Japan’s justice minister has resigned after being in office for less than a month.

Keishu Tanaka, 74, quit amid a report in Shukan Shincho, a weekly magazine, that he had ties to organized crime syndicates, the Yakuza group.

According to a report by the BBC, after being admitted to the hospital on Friday for chest pains, Tanaka cited health issues behind his decision to step down. However, his resignation was already called upon after it was discovered that he had alleged personal ties to criminal gangs and participated in illegal political funding.

Tanaka responded to the accusations, admitting he did participate in a gang member's wedding and attended a party hosted by the group’s leader 30 years ago. But he claimed that at the time he was not aware of their links to the criminal group.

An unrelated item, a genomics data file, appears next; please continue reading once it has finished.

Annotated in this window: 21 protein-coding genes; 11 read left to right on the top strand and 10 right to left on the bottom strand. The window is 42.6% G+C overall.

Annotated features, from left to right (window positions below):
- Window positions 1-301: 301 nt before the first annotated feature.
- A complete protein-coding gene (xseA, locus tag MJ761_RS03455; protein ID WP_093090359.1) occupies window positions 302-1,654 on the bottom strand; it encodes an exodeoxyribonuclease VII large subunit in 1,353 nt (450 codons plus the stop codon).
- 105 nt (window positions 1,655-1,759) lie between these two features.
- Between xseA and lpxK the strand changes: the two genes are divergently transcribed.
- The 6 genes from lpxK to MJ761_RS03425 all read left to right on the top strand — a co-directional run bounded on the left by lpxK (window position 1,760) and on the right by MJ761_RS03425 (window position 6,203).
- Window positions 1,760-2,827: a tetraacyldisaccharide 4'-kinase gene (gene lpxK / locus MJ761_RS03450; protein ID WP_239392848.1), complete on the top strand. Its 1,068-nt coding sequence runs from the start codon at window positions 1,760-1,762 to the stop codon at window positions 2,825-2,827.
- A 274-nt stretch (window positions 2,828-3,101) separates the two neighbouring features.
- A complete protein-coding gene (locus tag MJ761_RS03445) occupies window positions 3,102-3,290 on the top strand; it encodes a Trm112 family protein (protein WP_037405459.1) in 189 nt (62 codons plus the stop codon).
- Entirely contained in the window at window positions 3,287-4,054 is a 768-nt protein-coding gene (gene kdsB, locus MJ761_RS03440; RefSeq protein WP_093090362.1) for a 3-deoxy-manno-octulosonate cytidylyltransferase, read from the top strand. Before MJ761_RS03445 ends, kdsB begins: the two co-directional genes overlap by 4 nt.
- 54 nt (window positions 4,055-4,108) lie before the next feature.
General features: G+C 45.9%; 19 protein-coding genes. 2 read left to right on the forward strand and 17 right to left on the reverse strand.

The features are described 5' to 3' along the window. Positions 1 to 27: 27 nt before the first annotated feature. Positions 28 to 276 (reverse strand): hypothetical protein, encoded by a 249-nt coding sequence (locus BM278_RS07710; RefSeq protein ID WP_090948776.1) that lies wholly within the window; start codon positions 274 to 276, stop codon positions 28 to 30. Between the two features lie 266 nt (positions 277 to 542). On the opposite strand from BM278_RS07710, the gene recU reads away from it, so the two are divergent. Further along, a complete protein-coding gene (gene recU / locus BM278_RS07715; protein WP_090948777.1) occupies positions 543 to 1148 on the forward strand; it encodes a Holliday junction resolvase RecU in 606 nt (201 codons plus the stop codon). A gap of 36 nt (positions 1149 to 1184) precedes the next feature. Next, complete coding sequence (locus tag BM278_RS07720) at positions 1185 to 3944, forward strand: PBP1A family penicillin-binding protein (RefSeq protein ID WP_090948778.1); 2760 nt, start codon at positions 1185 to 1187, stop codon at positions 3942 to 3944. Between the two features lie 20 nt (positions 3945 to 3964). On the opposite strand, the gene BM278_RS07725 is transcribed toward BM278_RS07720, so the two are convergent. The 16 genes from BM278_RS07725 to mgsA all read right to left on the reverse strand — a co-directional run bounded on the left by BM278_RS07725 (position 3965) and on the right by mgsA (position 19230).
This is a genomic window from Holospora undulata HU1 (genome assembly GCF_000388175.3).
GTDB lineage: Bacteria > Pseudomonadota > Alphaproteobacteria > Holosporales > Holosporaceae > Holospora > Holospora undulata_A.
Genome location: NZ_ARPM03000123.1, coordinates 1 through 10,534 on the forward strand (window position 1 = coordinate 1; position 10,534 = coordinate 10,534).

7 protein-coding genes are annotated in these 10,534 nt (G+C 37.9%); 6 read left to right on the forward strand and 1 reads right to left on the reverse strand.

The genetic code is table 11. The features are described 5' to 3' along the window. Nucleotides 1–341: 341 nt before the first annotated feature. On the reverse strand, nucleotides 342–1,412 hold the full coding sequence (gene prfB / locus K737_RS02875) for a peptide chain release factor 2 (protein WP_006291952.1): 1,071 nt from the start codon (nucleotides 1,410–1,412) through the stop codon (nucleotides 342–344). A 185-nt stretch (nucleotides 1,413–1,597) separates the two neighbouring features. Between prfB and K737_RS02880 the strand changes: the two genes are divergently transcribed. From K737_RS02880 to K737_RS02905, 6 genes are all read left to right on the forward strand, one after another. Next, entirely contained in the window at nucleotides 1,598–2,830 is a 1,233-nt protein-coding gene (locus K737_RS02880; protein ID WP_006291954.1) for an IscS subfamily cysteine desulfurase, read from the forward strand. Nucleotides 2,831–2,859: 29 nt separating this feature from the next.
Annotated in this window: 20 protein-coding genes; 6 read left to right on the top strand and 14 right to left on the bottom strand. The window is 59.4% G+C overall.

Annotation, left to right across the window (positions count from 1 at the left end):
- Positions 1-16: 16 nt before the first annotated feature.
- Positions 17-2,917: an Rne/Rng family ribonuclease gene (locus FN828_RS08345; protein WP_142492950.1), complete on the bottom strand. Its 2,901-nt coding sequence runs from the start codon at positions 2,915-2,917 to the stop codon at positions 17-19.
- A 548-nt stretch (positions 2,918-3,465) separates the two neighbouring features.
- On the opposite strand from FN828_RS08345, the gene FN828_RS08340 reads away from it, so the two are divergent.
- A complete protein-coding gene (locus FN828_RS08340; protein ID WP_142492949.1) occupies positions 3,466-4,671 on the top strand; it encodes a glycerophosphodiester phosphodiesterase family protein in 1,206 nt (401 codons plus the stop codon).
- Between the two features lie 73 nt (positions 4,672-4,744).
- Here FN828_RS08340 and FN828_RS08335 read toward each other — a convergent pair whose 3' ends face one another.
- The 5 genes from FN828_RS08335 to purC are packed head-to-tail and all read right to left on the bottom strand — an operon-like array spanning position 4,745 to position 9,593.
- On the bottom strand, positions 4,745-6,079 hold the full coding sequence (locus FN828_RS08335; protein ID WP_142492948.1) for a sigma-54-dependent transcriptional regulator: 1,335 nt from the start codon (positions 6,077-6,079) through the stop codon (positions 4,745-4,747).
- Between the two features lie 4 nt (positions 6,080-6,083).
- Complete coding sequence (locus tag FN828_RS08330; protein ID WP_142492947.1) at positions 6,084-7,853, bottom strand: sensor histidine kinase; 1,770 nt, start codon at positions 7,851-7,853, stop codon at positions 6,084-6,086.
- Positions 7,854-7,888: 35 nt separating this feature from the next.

Additionally, he has been accused of accepting political donations from a foreign-run company, which is banned under political campaigning laws in Japan. He said he accepted the money but was aware of the source of the funding and returned the money after he discovered the mistake.

According to Dow Jones Newswires, Chief Cabinet Secretary Osamu Fujimura deflected questions at a press conference suggesting the resignation was related to Tanaka's organized crime links rather than to his recent health issues.

“Given that the reason for his resignation is medical, there is no direct link between the magazine report” and his departure, Fujimura asserted.

Tanaka’s resignation is an added burden to Prime Minister Yoshihiko Noda, whose approval ratings are low, at just 18 percent. Tanaka is now the second minister to step down under Noda's leadership.

Moreover, Noda is now under pressure from opposition parties to call for a general election, which is rumored to happen by the end of the year.